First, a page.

Mesopotamia: Inventing Our World at The ROM

The Royal Ontario Museum recently celebrated the launch of its blockbuster summer exhibit, “Mesopotamia: Inventing Our World,” via a press conference and exclusive media preview. I arrived in Yorkville shortly before 9am on a sunny June morning. After checking in with the ROM PR team I was pleased to encounter and indulge in a thoughtfully prepared Mesopotamian inspired brunch featuring olives, hummus and pita, feta, pomegranate, cherries and herb encrusted flat bread.

The press conference featured lively announcements and commentary by ROM CEO Janet Carding, Dr Clemens Reichel (Associate Curator of World Cultures) and Jonathan Tubb (Keeper of the Middle East Department at the British Museum). Once the speeches had finished the crowd spent the next few hours finding inspiration in the ancient as we wound our way through the exhibit. The ROM is the sole Canadian venue to host Mesopotamia during its international tour, which made its North American debut on June 22nd and is on display until January 5th.

Mesopotamia explores over 3,000 years of accomplishments of this ancient civilization to reveal the significance many still have on our lives today. The exhibit features over 170 priceless objects from the esteemed holdings of the British Museum. These artifacts, most of which have never been seen in Canada, are augmented by those from the ROM’s own renowned collections and other leading institutions: University of Chicago’s Oriental Institute Museum, University of Pennsylvania Museum of Archaeology and Anthropology and the Detroit Institute of Arts.

Geographically, Mesopotamia (from the Greek “land between the rivers”) encompasses present-day Iraq, north-eastern Syria and south-eastern Turkey. Urban civilization originated in the area, accompanied by the establishment of the first cities and complex forms of social organization and economic activity. Significant developments during this period include the invention of writing, long-distance communication, trade networks, and the first empires. Sophisticated art and literature began and flourished concurrently with remarkable intellectual, spiritual, and scientific advances. Guests will have an opportunity to discover an interactive exhibit which focuses on the emergence of cities and states in ancient Sumer (4000-2000 BCE); the Assyrian World Empire (1000-600 BCE); and the rise and fall of Babylon (600-540 BCE).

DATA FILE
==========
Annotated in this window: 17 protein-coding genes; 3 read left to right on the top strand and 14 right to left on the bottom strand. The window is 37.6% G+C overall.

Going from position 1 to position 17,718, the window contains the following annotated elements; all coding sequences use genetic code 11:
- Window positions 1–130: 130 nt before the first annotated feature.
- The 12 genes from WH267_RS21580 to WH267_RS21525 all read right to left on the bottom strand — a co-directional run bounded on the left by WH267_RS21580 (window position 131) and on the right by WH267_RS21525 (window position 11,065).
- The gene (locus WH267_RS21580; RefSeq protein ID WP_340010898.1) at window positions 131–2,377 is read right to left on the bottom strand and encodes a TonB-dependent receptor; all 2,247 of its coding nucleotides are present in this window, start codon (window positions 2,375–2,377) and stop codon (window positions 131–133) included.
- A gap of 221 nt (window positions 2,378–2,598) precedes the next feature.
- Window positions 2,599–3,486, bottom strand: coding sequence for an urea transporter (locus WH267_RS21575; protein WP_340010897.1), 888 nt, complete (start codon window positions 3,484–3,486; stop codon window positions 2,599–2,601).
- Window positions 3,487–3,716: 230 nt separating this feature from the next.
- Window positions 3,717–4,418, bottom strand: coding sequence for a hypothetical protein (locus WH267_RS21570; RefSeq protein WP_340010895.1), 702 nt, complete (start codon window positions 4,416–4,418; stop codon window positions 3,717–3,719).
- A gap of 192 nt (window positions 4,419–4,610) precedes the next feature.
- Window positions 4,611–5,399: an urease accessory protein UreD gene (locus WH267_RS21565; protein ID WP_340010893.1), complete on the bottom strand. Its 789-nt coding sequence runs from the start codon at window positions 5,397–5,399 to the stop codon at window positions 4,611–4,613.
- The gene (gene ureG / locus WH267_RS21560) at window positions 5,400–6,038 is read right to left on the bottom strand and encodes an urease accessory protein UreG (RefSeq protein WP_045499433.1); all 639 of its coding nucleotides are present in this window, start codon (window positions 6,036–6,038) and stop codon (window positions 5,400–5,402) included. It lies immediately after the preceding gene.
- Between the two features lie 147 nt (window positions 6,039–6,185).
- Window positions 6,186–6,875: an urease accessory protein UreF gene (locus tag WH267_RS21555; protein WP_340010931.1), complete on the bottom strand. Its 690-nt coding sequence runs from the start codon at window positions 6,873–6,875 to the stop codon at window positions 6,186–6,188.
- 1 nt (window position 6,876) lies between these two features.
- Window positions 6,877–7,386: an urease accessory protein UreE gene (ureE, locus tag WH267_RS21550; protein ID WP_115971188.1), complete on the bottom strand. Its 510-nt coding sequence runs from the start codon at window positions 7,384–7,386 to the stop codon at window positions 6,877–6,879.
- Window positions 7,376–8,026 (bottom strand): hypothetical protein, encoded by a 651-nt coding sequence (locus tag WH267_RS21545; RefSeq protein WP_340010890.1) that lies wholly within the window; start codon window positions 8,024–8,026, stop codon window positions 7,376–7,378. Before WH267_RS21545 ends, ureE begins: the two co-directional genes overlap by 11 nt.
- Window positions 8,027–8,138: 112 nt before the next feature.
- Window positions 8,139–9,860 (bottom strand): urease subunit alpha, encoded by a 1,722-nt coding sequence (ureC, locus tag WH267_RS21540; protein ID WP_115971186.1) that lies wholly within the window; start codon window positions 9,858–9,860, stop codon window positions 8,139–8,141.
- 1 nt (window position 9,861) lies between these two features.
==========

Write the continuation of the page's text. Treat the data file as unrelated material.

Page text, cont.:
Highlights of the exhibit not to be missed

  • The Ram in the Thicket: an exquisitely modeled figure of a rearing goat made of gold, silver, lapus lazuli and shell dating to 2500 BCE
  • Jewellery of gold and other precious materials discovered in a series of Royal Tombs predating Egypt’s King Tut by more than a thousand years
  • Statue of Ashurnasirpal II, an imposing figure and a rare surviving example of Assyrian sculpture
  • Tablet from the Epic of Gilgamesh, one of the longest pieces of literature in Akkadian (the language of Babylon and Assyria)

And so this summer, fall and winter locals and tourists alike will find inspiration at Toronto’s Royal Ontario Museum. The Meso exhibit allows us all to take a break from the hustle and bustle of our contemporary North American city and throw ourselves back in time where we are encouraged to explore a different way of life and find inspiration through the artifacts and ideas these ancient people left behind.

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